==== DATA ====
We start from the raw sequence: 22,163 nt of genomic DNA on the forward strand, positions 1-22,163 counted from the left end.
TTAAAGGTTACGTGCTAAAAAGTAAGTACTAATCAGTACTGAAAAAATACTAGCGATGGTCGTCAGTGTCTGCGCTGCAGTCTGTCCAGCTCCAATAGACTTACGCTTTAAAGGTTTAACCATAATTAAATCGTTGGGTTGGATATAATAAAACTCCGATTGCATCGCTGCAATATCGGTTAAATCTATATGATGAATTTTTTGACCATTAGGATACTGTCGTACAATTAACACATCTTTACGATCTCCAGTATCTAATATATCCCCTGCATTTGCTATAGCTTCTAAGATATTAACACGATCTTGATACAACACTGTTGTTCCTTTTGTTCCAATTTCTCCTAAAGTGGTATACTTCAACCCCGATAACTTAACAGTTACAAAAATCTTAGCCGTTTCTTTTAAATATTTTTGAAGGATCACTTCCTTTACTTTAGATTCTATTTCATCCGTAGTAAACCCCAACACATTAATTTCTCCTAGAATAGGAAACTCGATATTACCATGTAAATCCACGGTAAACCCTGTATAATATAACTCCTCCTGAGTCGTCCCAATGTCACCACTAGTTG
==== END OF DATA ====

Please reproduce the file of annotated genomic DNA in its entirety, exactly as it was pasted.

We start from the raw sequence: 22,163 nt of genomic DNA on the forward strand, positions 1-22,163 counted from the left end.
TTAAAGGTTACGTGCTAAAAAGTAAGTACTAATCAGTACTGAAAAAATACTAGCGATGGTCGTCAGTGTCTGCGCTGCAGTCTGTCCAGCTCCAATAGACTTACGCTTTAAAGGTTTAACCATAATTAAATCGTTGGGTTGGATATAATAAAACTCCGATTGCATCGCTGCAATATCGGTTAAATCTATATGATGAATTTTTTGACCATTAGGATACTGTCGTACAATTAACACATCTTTACGATCTCCAGTATCTAATATATCCCCTGCATTTGCTATAGCTTCTAAGATATTAACACGATCTTGATACAACACTGTTGTTCCTTTTGTTCCAATTTCTCCTAAAGTGGTATACTTCAACCCCGATAACTTAACAGTTACAAAAATCTTAGCCGTTTCTTTTAAATATTTTTGAAGGATCACTTCCTTTACTTTAGATTCTATTTCATCCGTAGTAAACCCCAACACATTAATTTCTCCTAGAATAGGAAACTCGATATTACCATGTAAATCCACGGTAAACCCTGTATAATATAACTCCTCCTGAGTCGTCCCAATGTCACCACTAGTTG